Is it at all possible to be attentively self-aware, that is, paying close direct high concentrated undivided attention and looking intensely-carefully to anything featureless? To try to keep our entire mind or attention fixed firmly and unshakenly on that which sees, i.e. our ego, is surely a reflective activity of the subject, i.e. ourself. You say that we ourself are not an object. But to gently see, attend to or observe ourself seems to be just an objective process to which the subject is involved.The following is my reply to this:
- We are the subject, and can never be an object
- We are aware of ourself even though we are featureless
- Being self-aware is not an adjunct but what I essentially am
- Because we are self-aware we can choose to be attentively self-aware
- Is it possible to be attentively self-aware?
There is a fundamental difference between subject and object. The subject is what experiences everything (both itself and all other things), and the object is anything else — that is, anything that is other than the subject, but that stands in relation to it as an object of its experience. Whereas the subject experiences both itself and everything else, an object does not experience either itself or anything else. Therefore by definition the subject cannot be an object.
The subject does experience itself, but not as an object, because it experiences itself only as itself, the subject. A clue to this simple and obvious fact lies in the way we structure our languages, because in most (or perhaps even all) languages there is a crucial distinction made between accusative pronouns (me, you, him, her, it, us and them) and reflexive pronouns (myself, yourself, himself, herself, itself, oneself, ourselves, yourselves and themselves). When we talk about what we do to an object (a second or third person) we use the accusative case (the case reserved for objects), whereas when we talk about what we do to the subject (ourself, the first person) we use a reflexive pronoun, because the subject is not an object of its own action or experience.
For our present purposes, rather than considering any verbs of action, it is particularly relevant to see how this applies in the case of verbs of cognition, such as observing, watching, looking at, attending to, seeing, hearing, perceiving, knowing, experiencing or being aware of. For example, if we say we are observing a second or third person, we use the appropriate accusative pronoun, ‘I am observing you, him, her, it or them’, whereas if we say we are observing ourself (the first person, the subject) we do not use an accusative pronoun, ‘I am observing me’, but only the reflexive pronoun, ‘I am observing myself’. We use the accusative first person pronoun ‘me’ only when the subject of the sentence is some other person, as in ‘she is observing me’.
This distinction between accusative pronouns and reflexive pronouns enables us to distinguish a subject-object relationship from a subject-subject one (that is, one in which the subject stands in a reflexive relationship with itself). For example, if someone says, ‘she is observing her’, we understand that the ‘her’ who is being observed is someone other than the ‘she’ who is observing, whereas if they say, ‘she is observing herself’, we understand that the ‘herself’ who is being observed is the same as the ‘she’ who is observing.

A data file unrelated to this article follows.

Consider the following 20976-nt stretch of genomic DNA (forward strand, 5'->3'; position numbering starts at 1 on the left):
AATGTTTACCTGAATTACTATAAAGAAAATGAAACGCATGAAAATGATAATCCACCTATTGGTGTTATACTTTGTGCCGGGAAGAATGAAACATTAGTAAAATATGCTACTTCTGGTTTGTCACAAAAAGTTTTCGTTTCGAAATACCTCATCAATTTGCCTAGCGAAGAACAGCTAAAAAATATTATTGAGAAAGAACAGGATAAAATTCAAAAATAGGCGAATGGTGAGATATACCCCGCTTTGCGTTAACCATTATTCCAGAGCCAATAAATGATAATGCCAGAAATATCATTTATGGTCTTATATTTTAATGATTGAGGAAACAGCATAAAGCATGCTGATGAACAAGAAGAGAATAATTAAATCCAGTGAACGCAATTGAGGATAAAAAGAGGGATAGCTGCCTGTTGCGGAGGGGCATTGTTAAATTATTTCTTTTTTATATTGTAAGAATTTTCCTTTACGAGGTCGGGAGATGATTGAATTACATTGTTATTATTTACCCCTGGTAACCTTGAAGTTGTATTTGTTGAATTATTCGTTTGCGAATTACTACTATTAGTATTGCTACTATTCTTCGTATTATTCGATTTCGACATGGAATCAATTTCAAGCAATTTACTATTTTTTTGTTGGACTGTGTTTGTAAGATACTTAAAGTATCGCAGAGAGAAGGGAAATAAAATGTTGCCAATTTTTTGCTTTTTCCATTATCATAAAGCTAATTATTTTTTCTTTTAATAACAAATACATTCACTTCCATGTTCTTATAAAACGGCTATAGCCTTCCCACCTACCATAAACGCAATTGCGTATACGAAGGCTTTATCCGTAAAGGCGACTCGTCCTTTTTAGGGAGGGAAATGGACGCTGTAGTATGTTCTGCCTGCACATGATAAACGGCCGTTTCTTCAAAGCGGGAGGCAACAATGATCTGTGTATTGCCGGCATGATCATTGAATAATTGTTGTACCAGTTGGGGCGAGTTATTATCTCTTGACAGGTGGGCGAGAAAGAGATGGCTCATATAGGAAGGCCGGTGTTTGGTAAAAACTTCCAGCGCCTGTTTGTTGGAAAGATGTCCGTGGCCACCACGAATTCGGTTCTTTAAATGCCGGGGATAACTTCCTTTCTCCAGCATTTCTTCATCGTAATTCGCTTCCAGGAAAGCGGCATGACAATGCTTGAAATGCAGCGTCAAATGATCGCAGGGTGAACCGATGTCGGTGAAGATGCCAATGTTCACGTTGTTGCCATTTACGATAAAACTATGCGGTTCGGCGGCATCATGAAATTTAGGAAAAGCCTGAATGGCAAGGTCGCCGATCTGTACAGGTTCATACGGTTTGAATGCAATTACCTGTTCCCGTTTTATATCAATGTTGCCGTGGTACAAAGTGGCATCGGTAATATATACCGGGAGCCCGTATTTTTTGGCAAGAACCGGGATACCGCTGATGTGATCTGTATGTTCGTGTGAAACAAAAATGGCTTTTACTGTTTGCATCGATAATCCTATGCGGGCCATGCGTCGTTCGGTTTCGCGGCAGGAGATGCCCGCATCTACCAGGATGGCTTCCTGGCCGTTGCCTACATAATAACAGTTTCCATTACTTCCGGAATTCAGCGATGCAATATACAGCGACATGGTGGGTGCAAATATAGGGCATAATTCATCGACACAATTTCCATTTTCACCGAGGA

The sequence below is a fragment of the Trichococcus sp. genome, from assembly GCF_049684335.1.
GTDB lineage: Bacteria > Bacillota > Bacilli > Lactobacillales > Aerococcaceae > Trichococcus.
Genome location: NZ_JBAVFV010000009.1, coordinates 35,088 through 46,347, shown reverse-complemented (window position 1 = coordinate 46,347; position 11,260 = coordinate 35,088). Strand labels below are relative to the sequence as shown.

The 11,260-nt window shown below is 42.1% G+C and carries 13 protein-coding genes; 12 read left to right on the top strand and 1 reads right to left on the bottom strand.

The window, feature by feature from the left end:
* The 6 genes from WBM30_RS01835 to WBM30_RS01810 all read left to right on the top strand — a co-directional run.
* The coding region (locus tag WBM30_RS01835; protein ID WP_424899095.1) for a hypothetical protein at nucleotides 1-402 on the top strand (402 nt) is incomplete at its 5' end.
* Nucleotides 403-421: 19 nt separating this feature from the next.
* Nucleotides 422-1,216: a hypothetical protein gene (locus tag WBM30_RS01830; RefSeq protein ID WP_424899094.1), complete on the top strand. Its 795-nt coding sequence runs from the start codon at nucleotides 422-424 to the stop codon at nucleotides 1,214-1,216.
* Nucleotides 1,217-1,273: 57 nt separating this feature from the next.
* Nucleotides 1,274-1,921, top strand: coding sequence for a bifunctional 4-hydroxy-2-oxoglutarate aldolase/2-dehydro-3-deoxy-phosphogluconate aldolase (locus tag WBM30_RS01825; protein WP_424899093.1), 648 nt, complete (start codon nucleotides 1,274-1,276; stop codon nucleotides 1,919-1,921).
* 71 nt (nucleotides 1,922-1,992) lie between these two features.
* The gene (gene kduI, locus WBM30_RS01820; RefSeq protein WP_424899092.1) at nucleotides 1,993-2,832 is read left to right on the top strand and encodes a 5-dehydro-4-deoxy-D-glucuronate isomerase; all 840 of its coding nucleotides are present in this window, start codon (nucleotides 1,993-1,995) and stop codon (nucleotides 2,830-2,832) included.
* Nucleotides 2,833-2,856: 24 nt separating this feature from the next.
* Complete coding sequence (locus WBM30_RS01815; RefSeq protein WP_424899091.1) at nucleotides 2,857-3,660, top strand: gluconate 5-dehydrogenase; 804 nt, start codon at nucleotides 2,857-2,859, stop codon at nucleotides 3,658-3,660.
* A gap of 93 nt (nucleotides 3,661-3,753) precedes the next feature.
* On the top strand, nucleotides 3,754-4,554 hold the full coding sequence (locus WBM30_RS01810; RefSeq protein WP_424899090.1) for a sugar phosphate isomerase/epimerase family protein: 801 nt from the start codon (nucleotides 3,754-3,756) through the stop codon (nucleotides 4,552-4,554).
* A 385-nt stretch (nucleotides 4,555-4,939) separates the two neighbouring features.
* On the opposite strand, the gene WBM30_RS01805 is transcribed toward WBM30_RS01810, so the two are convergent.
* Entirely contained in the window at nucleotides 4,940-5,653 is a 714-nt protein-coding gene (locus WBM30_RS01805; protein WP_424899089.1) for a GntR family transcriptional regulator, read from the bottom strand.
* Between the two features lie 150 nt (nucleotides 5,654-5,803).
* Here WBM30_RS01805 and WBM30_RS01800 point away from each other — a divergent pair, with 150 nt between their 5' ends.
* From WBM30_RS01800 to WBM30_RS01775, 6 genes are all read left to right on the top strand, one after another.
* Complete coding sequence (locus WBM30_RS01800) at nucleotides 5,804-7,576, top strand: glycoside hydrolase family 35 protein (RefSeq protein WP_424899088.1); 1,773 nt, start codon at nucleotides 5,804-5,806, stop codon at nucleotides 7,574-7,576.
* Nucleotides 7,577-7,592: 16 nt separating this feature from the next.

Self-awareness (our awareness of ourself) is not a subject-object relationship but a reflexive relationship between the subject and itself. Our awareness of anything else is a subject-object relationship, because two distinct things are involved, namely ourself as the subject and the other thing as the object, but in the case of our awareness of ourself, only we are involved, so there is no second thing to stand as an object in relation to us.
2. We are aware of ourself even though we are featureless
Diogenes, you ask whether it is possible to look carefully at anything featureless. Nothing other than ourself is featureless, because it is only features that enable us to distinguish each thing from each other thing and also from ourself. There can be no such thing as a featureless object, because nothing could be an object of our experience if it did not have any features that we could experience. Each object is defined only by its features, and in the absence of any features it would not be an object or a distinct thing at all.
What we essentially are is featureless. Now we seem to be a person with certain features (both physical and mental), but all such features are mere adjuncts, because we experience ourself in their absence in sleep. We do not experience any features in sleep, yet we know that we were asleep, because we did not cease to experience ourself then. When we say, ‘I slept peacefully last night’, we are expressing our experience of having been in a state in which we experienced no features.
If we did not experience such a state intermittently, we would be aware of only two states, namely waking and dream, with no perceptible gap between successive occurrences of them. The fact that we are aware of gaps between such states shows that we actually experience those gaps while they are occurring. Those gaps are what we call sleep, and in them we experience no features. Thus we experience two kinds of states, one in which we experience features, and one in which we experience no features. Waking and dream are each the former kind, whereas sleep is the latter kind.
Since we experience ourself in both these kinds of states, we cannot be anything that we experience in one of them but not in the other. Therefore we cannot be any of the features that we experience in waking or dream, because in sleep we experience ourself without experiencing any such features. What we actually are is therefore essentially featureless.